In case you didn’t know already, transitions suck. Like, really suck. Not the “aw man my teacher is giving us a quiz on the day before winter break” suck. I’m talking about the “I spent 3 hours cooking this beautiful meal but I just dropped it all on the floor” suck…times a million.
It boggles my mind how foreign certain changes feel, as if all the tiles in the universe are shifting in the most unpleasant manner, while we ourselves tend to change as easily and as quickly as a Tinder swipe. I change my mind, I change my feelings, I change my opinions…but when it comes to changing from one stage to the next, from one period to another, I lose my shit. For someone who believes so strongly in the ever-changing nature of the soul, I am strangely attached to stability.
I moved in to my new apartment a week ago, and this week has been the longest, hardest, saddest transition I’ve ever had to make. From sunny weather to foggy mornings, driving in cars to trekking on foot, accessible homemade food to pricey take-out or mediocre cooking, old friends to new friends, living with parents to sleeping all alone…my entire system feels out of tune. The first three days, I bawled my eyes out. Why? I have no fucking clue, I was just sad. Not even at anything in particular (the worst kind of sad). I couldn’t stomach the fact that this was going to be my life for the next 4 years. A life without my parents down the hall, a life without seeing my best friends every day, a life without the comfort of living in the place where I grew up.
But hey hey hey, didn’t I make it through 4 years of undergrad like this? Yes, yes I did. And it sucked, but what made it bearable was that 1. I was (really) young, 2. I actually wanted to leave home and experience something/somewhere new, 3. I lived with one of my best friends, 4. come on, it was college and I was bright-eyed and naive. But 5 years from the day I moved into the dorms, now I am not so eager and in awe of the unknown. Maybe that’s a fault, but it’s also the reason starting optometry school has been such an emotional process for me.
So it’s been a week. Classes haven’t started yet, so I’ve really had time to settle in and calm it the F down. There haven’t been any more tears, but I still get nervous when I think about the next 4 years. I’m still checking plane tickets home every day, hoping for a price drop worth taking advantage of. I’m still calling and texting all of my old friends, latching on to a piece of home. And I’m still going back and forth in my mind about what I am doing with my life, an internal conversation I plan to have for the remainder of my time here at optometry school. That isn’t to say I don’t want to be an optometrist. I’m just saying it’s not the only thing I ever want to be.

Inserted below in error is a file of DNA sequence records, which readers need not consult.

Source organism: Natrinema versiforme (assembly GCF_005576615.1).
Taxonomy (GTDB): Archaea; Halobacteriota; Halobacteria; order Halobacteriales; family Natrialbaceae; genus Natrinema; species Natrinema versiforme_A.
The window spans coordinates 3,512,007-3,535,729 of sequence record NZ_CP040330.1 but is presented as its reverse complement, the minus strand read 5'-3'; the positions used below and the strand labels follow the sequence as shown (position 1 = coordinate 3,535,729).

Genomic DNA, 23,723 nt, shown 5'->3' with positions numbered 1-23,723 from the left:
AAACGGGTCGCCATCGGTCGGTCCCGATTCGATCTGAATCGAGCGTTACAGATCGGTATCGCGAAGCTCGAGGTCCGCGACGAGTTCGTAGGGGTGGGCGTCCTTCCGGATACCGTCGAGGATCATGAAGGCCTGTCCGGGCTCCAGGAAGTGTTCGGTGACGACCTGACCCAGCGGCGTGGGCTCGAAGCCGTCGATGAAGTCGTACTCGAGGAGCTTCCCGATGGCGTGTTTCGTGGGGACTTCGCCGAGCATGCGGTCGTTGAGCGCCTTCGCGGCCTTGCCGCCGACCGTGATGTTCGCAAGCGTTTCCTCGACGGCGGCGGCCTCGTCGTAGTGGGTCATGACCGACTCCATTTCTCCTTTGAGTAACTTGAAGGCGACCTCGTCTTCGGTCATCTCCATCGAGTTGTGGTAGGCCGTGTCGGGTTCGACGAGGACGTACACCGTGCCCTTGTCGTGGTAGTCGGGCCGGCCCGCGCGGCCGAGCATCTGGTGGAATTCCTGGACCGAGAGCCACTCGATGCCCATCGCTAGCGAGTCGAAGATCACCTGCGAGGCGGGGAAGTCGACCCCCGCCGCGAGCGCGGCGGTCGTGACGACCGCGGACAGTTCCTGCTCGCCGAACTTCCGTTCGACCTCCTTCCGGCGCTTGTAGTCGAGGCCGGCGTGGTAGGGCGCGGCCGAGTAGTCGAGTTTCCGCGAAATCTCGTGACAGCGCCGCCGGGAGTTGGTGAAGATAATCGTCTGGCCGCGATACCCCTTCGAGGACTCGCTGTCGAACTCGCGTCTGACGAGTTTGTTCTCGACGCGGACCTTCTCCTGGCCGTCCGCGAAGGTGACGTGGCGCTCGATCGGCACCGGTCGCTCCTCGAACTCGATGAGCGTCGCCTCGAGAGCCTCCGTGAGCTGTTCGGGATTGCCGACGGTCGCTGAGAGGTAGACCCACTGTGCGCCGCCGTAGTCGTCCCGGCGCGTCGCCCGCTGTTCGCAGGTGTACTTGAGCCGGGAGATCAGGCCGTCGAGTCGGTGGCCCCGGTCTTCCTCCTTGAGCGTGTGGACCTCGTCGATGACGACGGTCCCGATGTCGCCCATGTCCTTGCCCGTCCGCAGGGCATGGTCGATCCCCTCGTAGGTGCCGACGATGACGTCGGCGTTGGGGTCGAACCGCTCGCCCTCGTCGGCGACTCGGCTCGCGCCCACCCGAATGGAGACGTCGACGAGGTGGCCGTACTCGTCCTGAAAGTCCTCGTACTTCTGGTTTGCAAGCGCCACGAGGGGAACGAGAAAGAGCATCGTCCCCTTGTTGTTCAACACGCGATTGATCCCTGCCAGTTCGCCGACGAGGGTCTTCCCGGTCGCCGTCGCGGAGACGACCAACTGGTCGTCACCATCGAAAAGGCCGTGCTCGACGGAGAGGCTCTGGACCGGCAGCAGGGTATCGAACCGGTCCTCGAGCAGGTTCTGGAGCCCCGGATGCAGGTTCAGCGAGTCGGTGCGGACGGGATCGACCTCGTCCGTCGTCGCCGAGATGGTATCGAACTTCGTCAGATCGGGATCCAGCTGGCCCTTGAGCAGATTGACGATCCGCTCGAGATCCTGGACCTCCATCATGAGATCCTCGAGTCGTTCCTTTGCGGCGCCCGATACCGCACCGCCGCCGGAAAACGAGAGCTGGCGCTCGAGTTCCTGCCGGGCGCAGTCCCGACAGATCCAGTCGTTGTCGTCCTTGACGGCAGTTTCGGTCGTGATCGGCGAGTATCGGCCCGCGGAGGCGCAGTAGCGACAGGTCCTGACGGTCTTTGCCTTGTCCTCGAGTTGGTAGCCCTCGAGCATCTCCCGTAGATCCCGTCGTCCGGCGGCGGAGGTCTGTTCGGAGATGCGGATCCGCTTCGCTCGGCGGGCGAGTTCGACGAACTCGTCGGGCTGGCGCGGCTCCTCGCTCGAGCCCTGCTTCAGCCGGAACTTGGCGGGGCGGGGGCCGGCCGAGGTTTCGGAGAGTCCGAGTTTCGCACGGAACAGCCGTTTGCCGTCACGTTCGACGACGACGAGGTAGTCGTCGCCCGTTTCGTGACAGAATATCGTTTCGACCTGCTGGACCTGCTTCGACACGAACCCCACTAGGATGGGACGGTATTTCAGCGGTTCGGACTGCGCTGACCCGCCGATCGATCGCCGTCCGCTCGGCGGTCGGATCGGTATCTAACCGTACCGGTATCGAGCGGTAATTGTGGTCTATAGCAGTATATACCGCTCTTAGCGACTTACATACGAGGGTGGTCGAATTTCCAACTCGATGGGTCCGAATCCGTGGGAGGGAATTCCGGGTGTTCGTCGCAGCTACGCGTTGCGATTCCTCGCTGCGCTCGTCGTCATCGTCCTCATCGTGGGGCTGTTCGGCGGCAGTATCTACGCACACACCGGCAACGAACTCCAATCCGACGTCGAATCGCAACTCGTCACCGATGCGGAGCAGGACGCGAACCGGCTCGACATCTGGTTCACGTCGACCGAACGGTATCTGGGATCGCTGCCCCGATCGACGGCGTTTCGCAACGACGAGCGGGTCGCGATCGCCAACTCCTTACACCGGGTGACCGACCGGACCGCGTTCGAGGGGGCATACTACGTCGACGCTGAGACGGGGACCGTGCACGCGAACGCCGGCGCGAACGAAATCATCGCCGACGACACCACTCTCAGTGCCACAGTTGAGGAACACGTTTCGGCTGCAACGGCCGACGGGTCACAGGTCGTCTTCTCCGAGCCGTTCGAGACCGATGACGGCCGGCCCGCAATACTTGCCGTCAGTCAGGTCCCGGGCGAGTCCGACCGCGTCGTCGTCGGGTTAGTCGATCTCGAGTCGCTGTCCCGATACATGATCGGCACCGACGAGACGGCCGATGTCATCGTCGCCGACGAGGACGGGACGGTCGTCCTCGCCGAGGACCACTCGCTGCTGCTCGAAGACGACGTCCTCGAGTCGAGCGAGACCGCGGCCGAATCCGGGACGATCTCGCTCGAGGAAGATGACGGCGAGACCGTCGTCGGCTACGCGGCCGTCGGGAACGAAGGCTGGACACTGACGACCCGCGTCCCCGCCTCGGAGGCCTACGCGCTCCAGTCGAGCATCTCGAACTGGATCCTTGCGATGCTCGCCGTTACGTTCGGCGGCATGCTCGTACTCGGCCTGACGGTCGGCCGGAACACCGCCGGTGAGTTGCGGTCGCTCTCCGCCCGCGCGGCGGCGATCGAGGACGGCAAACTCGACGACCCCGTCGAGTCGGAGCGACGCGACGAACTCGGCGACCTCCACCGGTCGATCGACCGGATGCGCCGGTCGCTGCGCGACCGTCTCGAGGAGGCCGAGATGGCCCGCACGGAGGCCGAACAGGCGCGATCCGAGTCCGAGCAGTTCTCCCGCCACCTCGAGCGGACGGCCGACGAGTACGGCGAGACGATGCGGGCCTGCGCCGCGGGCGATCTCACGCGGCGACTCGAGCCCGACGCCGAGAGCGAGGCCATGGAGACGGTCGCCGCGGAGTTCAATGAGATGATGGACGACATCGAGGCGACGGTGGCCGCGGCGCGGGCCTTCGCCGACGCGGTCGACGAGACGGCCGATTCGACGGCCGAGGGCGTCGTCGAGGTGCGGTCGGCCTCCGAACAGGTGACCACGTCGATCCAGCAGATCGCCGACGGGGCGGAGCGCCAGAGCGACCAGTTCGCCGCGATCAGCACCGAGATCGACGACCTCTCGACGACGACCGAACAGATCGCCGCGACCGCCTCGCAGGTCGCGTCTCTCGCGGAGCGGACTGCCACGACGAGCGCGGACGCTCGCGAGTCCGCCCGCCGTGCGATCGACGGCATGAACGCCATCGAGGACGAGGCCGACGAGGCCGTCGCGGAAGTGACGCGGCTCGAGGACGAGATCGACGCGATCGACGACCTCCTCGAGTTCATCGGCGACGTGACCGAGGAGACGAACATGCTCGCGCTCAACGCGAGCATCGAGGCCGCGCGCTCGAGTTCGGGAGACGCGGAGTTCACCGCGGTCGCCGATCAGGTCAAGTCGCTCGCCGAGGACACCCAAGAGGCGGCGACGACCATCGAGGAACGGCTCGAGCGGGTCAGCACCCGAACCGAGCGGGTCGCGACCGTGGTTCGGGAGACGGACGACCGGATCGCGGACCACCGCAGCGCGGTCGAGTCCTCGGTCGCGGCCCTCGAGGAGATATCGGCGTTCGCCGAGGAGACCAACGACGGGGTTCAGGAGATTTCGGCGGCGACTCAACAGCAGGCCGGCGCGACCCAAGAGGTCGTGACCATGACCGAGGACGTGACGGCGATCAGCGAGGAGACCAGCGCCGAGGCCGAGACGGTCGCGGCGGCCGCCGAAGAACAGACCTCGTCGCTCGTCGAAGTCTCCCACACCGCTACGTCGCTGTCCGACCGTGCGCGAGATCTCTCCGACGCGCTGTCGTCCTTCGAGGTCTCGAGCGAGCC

Anyways. Here are my personal guidelines for how to survive the first week of (pretty much any) transitioning:
- Get comfortable. TGOD the place I’m living is clean, and my room is comfy. It’s a ~40 minute walk to campus/student civilization, but it’s in a nice neighborhood and close to public transport. If I lived in a shithole, I’d definitely still be crying. Additionally, get familiar with the surroundings. Get your schedule up and going. Get that routine down. This is where I am going to be for a while. Once I realized that, I could finally start planning and doing.
- Call a friend a day to keep the blues away. I guess texting is okay too, but calling is way more personal and will thus cheer you up way more. It should be a crime how easy it is to feel lonely when you’re alone in a new place. It’s tragic. And for someone like me who thinks my world is doomed if I don’t see a familiar face in a 24 hour period, I depend on phone calls to keep relationships/myself alive. Just talking about your day to someone who is willing to listen makes me feel like I CAN DO THIS YAAAS!
- Don’t keep in contact with romantic partners. Summer flings are the best, can I get a what what? But they can also be the worst if you let those summer feelings drift along into fall and winter. Keep those emotions and those memories in the season where they belong, be thankful that you even got to experience something as special and ethereal as a summer fling, and fight that urge to call/text the person you desperately want to talk to. (Calling all cynics: chances are, he/she probably already forgot about you anyway. Boom.) I guess if you have a long-term boyfriend/girlfriend or something, you should keep in contact with them. Don’t let that spark die.
- Eat good food. Similar to living in a shithole, eating shitty food is a sure way to dampen the spirits. Yah, I’m in tens of thousands of debt already. Yah, I could buy groceries and cook for way cheaper. But I’m gonna get that fucking extra guac because I NEED IT. Don’t underestimate the power of a yummy meal.
- Write shit down. In addition to talking it out, writing out my thoughts really helps me clear my mind and alleviate the sadness buildup. Diary, journal, blog, notes, whatever. Even if it’s just one sentence of how the day went or maybe one phrase that stuck in your mind that day: write. that. shit. down. And you can look back at it in a year and laugh at how silly you used to be.